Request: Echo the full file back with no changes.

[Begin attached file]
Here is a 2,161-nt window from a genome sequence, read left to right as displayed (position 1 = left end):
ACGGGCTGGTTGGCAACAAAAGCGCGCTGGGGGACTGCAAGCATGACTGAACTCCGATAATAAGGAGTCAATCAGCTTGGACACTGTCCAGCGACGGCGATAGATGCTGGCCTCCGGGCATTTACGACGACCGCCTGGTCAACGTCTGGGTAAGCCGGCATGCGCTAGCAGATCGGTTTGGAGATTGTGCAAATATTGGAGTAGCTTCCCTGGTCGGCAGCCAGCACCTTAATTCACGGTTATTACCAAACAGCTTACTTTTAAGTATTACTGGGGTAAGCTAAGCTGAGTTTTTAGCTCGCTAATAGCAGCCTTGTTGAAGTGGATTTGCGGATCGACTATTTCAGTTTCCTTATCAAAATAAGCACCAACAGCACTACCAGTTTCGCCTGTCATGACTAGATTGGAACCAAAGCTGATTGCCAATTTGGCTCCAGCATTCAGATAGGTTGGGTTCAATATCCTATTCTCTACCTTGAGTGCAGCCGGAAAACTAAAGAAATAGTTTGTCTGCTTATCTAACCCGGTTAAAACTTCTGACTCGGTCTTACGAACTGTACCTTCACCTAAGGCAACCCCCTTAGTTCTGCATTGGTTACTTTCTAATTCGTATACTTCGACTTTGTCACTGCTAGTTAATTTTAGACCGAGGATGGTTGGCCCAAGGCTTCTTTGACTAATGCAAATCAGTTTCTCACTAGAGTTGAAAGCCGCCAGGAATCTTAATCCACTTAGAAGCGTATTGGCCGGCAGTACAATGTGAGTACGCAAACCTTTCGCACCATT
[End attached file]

Here is a 2,161-nt window from a genome sequence, read left to right as displayed (position 1 = left end):
ACGGGCTGGTTGGCAACAAAAGCGCGCTGGGGGACTGCAAGCATGACTGAACTCCGATAATAAGGAGTCAATCAGCTTGGACACTGTCCAGCGACGGCGATAGATGCTGGCCTCCGGGCATTTACGACGACCGCCTGGTCAACGTCTGGGTAAGCCGGCATGCGCTAGCAGATCGGTTTGGAGATTGTGCAAATATTGGAGTAGCTTCCCTGGTCGGCAGCCAGCACCTTAATTCACGGTTATTACCAAACAGCTTACTTTTAAGTATTACTGGGGTAAGCTAAGCTGAGTTTTTAGCTCGCTAATAGCAGCCTTGTTGAAGTGGATTTGCGGATCGACTATTTCAGTTTCCTTATCAAAATAAGCACCAACAGCACTACCAGTTTCGCCTGTCATGACTAGATTGGAACCAAAGCTGATTGCCAATTTGGCTCCAGCATTCAGATAGGTTGGGTTCAATATCCTATTCTCTACCTTGAGTGCAGCCGGAAAACTAAAGAAATAGTTTGTCTGCTTATCTAACCCGGTTAAAACTTCTGACTCGGTCTTACGAACTGTACCTTCACCTAAGGCAACCCCCTTAGTTCTGCATTGGTTACTTTCTAATTCGTATACTTCGACTTTGTCACTGCTAGTTAATTTTAGACCGAGGATGGTTGGCCCAAGGCTTCTTTGACTAATGCAAATCAGTTTCTCACTAGAGTTGAAAGCCGCCAGGAATCTTAATCCACTTAGAAGCGTATTGGCCGGCAGTACAATGTGAGTACGCAAACCTTTCGCACCATT